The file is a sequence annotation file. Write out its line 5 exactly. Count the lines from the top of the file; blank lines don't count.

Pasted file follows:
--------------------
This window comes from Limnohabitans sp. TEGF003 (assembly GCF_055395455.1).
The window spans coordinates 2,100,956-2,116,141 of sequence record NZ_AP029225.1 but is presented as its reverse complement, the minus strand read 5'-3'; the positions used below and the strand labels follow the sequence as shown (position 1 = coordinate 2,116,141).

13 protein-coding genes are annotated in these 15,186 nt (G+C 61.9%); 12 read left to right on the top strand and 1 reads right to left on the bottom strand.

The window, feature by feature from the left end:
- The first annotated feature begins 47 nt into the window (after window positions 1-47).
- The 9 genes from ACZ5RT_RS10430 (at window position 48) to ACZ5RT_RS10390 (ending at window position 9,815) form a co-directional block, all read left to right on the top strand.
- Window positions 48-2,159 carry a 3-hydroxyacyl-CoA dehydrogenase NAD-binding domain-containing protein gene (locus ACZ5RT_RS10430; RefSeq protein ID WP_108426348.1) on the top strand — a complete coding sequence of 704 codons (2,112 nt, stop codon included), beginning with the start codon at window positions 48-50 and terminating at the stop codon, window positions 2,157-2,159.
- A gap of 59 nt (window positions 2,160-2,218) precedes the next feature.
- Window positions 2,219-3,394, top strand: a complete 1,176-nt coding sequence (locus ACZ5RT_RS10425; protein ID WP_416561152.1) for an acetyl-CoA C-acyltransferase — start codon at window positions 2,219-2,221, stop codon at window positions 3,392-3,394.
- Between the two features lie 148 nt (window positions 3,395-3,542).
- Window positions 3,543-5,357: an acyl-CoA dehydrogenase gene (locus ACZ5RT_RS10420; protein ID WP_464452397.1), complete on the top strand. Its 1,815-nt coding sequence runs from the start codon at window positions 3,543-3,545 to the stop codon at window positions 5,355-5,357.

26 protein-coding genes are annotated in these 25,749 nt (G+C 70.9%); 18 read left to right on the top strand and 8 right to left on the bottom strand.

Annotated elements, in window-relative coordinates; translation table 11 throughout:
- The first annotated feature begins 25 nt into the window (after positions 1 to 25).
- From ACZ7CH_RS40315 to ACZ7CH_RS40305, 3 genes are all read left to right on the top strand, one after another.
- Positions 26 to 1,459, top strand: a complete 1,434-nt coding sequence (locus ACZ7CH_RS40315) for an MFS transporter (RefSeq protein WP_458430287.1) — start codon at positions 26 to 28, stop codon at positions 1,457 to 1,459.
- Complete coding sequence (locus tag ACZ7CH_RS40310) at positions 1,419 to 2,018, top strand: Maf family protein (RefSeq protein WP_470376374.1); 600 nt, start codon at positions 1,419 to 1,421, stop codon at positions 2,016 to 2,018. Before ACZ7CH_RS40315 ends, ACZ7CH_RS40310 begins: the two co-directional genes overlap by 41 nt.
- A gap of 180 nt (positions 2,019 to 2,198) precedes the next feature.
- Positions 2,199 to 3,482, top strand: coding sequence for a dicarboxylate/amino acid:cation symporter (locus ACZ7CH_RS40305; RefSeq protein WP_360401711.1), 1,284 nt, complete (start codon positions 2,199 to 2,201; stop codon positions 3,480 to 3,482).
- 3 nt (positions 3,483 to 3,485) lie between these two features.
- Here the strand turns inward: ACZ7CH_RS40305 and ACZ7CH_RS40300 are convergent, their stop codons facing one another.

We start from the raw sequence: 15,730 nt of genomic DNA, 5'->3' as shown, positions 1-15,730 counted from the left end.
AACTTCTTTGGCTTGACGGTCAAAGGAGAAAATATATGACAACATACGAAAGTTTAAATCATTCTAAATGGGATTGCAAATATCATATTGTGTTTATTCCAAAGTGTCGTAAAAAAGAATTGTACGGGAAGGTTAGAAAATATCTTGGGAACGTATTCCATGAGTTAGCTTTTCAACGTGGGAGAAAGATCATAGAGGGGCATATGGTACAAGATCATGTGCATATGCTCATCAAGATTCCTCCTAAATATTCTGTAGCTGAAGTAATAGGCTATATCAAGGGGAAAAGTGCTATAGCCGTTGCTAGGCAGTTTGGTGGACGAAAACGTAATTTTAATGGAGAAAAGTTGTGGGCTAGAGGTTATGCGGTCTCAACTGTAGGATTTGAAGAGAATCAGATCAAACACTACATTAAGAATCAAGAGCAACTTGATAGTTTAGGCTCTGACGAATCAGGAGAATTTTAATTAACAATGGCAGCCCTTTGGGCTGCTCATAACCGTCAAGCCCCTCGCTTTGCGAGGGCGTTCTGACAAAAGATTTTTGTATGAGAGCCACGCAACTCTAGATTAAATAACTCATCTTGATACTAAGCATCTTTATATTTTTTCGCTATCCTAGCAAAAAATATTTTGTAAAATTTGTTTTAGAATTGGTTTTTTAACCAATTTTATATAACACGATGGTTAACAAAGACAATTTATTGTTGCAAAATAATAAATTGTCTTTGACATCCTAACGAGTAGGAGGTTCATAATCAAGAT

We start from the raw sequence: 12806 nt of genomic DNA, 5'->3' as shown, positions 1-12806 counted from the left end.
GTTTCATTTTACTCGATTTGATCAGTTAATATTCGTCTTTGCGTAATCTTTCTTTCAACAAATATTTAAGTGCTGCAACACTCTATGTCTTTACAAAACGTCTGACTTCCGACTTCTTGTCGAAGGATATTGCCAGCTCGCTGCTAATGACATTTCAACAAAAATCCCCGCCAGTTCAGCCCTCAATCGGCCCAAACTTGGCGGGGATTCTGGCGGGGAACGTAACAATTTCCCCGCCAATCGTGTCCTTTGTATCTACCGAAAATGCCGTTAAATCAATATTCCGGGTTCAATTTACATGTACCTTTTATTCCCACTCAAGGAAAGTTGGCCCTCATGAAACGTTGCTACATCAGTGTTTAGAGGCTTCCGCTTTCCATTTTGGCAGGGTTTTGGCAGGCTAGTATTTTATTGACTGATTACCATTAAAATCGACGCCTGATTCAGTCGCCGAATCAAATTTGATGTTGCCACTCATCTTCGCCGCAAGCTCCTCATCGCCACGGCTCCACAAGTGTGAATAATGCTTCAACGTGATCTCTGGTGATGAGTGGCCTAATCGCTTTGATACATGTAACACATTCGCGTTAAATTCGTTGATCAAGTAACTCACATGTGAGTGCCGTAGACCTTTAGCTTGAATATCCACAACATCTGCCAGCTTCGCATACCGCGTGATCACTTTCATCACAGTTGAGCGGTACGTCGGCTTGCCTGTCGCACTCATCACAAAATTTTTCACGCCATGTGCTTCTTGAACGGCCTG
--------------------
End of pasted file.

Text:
- The first annotated feature begins 47 nt into the window (after window positions 1-47).